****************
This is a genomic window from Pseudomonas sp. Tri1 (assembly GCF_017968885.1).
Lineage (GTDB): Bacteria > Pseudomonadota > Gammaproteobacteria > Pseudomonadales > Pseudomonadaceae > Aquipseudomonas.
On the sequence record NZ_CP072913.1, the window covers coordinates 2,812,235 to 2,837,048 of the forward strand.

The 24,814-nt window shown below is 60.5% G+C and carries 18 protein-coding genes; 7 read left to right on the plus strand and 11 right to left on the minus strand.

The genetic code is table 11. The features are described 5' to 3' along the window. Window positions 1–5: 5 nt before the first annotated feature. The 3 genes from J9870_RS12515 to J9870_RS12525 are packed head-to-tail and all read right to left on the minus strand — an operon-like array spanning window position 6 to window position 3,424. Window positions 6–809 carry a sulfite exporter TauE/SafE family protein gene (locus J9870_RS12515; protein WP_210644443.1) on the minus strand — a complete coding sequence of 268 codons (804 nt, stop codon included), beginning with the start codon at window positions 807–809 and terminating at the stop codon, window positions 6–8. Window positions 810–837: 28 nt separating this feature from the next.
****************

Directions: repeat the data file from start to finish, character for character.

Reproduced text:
This is a genomic window from Pseudomonas sp. Tri1 (assembly GCF_017968885.1).
Lineage (GTDB): Bacteria > Pseudomonadota > Gammaproteobacteria > Pseudomonadales > Pseudomonadaceae > Aquipseudomonas.
On the sequence record NZ_CP072913.1, the window covers coordinates 2,812,235 to 2,837,048 of the forward strand.

The 24,814-nt window shown below is 60.5% G+C and carries 18 protein-coding genes; 7 read left to right on the plus strand and 11 right to left on the minus strand.

The genetic code is table 11. The features are described 5' to 3' along the window. Window positions 1–5: 5 nt before the first annotated feature. The 3 genes from J9870_RS12515 to J9870_RS12525 are packed head-to-tail and all read right to left on the minus strand — an operon-like array spanning window position 6 to window position 3,424. Window positions 6–809 carry a sulfite exporter TauE/SafE family protein gene (locus J9870_RS12515; protein WP_210644443.1) on the minus strand — a complete coding sequence of 268 codons (804 nt, stop codon included), beginning with the start codon at window positions 807–809 and terminating at the stop codon, window positions 6–8. Window positions 810–837: 28 nt separating this feature from the next.